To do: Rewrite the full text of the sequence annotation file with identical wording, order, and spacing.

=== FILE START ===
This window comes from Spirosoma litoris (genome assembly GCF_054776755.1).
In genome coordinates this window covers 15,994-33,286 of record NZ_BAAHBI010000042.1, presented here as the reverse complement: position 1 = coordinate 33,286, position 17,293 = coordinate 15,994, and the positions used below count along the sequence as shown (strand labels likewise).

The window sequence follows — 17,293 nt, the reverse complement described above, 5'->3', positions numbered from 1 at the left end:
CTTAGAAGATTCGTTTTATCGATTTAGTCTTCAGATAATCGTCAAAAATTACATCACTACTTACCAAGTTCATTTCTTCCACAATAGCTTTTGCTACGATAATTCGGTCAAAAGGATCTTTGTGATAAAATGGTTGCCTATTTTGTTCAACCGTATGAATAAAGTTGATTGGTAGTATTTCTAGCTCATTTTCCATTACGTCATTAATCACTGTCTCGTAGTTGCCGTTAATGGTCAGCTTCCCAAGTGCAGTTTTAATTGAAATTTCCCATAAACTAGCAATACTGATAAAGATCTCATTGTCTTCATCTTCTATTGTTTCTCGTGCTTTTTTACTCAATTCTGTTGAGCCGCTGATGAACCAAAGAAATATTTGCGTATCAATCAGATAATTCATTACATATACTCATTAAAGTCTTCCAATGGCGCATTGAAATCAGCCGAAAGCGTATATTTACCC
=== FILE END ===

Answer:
This window comes from Spirosoma litoris (genome assembly GCF_054776755.1).
In genome coordinates this window covers 15,994-33,286 of record NZ_BAAHBI010000042.1, presented here as the reverse complement: position 1 = coordinate 33,286, position 17,293 = coordinate 15,994, and the positions used below count along the sequence as shown (strand labels likewise).

The window sequence follows — 17,293 nt, the reverse complement described above, 5'->3', positions numbered from 1 at the left end:
CTTAGAAGATTCGTTTTATCGATTTAGTCTTCAGATAATCGTCAAAAATTACATCACTACTTACCAAGTTCATTTCTTCCACAATAGCTTTTGCTACGATAATTCGGTCAAAAGGATCTTTGTGATAAAATGGTTGCCTATTTTGTTCAACCGTATGAATAAAGTTGATTGGTAGTATTTCTAGCTCATTTTCCATTACGTCATTAATCACTGTCTCGTAGTTGCCGTTAATGGTCAGCTTCCCAAGTGCAGTTTTAATTGAAATTTCCCATAAACTAGCAATACTGATAAAGATCTCATTGTCTTCATCTTCTATTGTTTCTCGTGCTTTTTTACTCAATTCTGTTGAGCCGCTGATGAACCAAAGAAATATTTGCGTATCAATCAGATAATTCATTACATATACTCATTAAAGTCTTCCAATGGCGCATTGAAATCAGCCGAAAGCGTATATTTACCC